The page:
This section is from the book "All About Dogs - A Book For Doggy People", by Charles Henry Lane. Also available from Amazon: All About Dogs: A Book For Doggy People.
There are few of the non-sporting breeds which have received more notice in the newspapers than the Newfoundland dog, being so often associated with saving of life on the sea coasts, or on the banks of some of our rivers, and I think there are few, if any, dogs so really and naturally fond of the water, and being possessed of strength and courage, they are often able to render valuable aid. At one time I feared they were becoming almost extinct, and I think the many and very beautiful specimens we now see at our shows, are mainly due to my old friend, Mr. Edwin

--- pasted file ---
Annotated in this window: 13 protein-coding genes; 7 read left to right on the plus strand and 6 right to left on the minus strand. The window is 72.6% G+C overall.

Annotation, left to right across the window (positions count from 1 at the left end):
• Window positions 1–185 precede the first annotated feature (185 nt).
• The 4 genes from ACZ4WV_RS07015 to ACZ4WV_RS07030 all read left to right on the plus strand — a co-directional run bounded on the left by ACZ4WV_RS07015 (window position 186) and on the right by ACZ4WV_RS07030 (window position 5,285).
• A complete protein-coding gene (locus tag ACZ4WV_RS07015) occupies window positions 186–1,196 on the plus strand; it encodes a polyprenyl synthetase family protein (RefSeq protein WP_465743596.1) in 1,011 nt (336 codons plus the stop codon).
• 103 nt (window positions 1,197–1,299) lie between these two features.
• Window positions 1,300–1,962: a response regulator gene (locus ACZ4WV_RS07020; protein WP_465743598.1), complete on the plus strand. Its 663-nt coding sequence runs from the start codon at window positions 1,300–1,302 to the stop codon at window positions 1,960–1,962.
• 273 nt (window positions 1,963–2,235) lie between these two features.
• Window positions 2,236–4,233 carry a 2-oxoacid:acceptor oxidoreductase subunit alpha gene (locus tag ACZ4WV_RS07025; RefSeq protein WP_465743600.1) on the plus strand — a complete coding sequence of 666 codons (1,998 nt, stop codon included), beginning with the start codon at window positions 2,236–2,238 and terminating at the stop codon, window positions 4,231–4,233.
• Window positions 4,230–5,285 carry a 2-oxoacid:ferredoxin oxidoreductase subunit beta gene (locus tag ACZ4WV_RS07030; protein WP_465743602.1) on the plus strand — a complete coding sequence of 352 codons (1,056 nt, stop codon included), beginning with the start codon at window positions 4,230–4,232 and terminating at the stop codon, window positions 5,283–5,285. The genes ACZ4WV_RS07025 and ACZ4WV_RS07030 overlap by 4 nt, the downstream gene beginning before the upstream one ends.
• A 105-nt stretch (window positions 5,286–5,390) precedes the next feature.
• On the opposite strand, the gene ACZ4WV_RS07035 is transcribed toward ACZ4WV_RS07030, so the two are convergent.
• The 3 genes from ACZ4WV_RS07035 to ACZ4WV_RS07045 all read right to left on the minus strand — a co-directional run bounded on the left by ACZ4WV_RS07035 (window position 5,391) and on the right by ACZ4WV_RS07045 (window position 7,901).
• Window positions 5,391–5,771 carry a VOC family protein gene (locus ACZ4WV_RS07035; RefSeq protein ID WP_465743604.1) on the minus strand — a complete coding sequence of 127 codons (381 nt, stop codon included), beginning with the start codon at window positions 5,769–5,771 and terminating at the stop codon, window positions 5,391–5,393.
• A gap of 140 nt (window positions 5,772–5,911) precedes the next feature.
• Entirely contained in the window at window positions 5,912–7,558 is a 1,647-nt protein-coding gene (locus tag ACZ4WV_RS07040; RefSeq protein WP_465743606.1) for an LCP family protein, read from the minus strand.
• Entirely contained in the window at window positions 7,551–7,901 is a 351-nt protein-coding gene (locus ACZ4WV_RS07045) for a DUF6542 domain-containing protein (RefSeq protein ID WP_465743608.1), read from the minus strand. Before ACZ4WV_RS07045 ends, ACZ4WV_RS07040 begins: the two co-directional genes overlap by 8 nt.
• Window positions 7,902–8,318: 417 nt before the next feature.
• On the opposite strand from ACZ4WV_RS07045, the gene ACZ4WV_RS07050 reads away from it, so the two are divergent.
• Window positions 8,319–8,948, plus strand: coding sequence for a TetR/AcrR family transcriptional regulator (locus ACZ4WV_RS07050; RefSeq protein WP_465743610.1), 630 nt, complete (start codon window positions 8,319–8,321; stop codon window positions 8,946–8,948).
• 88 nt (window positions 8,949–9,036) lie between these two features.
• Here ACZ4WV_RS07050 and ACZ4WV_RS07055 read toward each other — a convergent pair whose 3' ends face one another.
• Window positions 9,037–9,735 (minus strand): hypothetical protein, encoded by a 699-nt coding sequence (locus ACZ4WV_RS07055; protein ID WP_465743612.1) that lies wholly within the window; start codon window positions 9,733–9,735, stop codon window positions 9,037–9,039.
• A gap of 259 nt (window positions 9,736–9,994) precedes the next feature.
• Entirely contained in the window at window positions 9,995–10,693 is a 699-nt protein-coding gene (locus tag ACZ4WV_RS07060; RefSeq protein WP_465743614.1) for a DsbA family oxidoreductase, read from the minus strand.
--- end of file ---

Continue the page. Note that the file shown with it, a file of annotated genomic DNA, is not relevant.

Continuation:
BK NEWFOUNDLAND. CH. "WOLF OF BADENOCMt Mrs INGLETON owner.
LANDSEER NEWFOUNDLAND . Ch. "KETTERING WONDER". LADY TOLLEMACHE owner.
Nichols, of Kensington, who took up the breed very warmly some years ago, and became one of the most shining lights in the Newfoundland world. I remember, his ideas of the points to be sought after were as follows: - Head to be broad and massive, with a flat skull and somewhat square muzzle; ears small, in proportion to size of the animal, and lying close to the head; coat straight, dense and capable of resisting water; tail carried gaily, but not curled over the back. Colours: black, black and white, or bronze. Average weights, one hundred pounds for dogs and eighty-five pounds for bitches. General appearance that of a dignified, thoughtful, and thoroughly reliable guard, companion, or friend, with a great deal of character.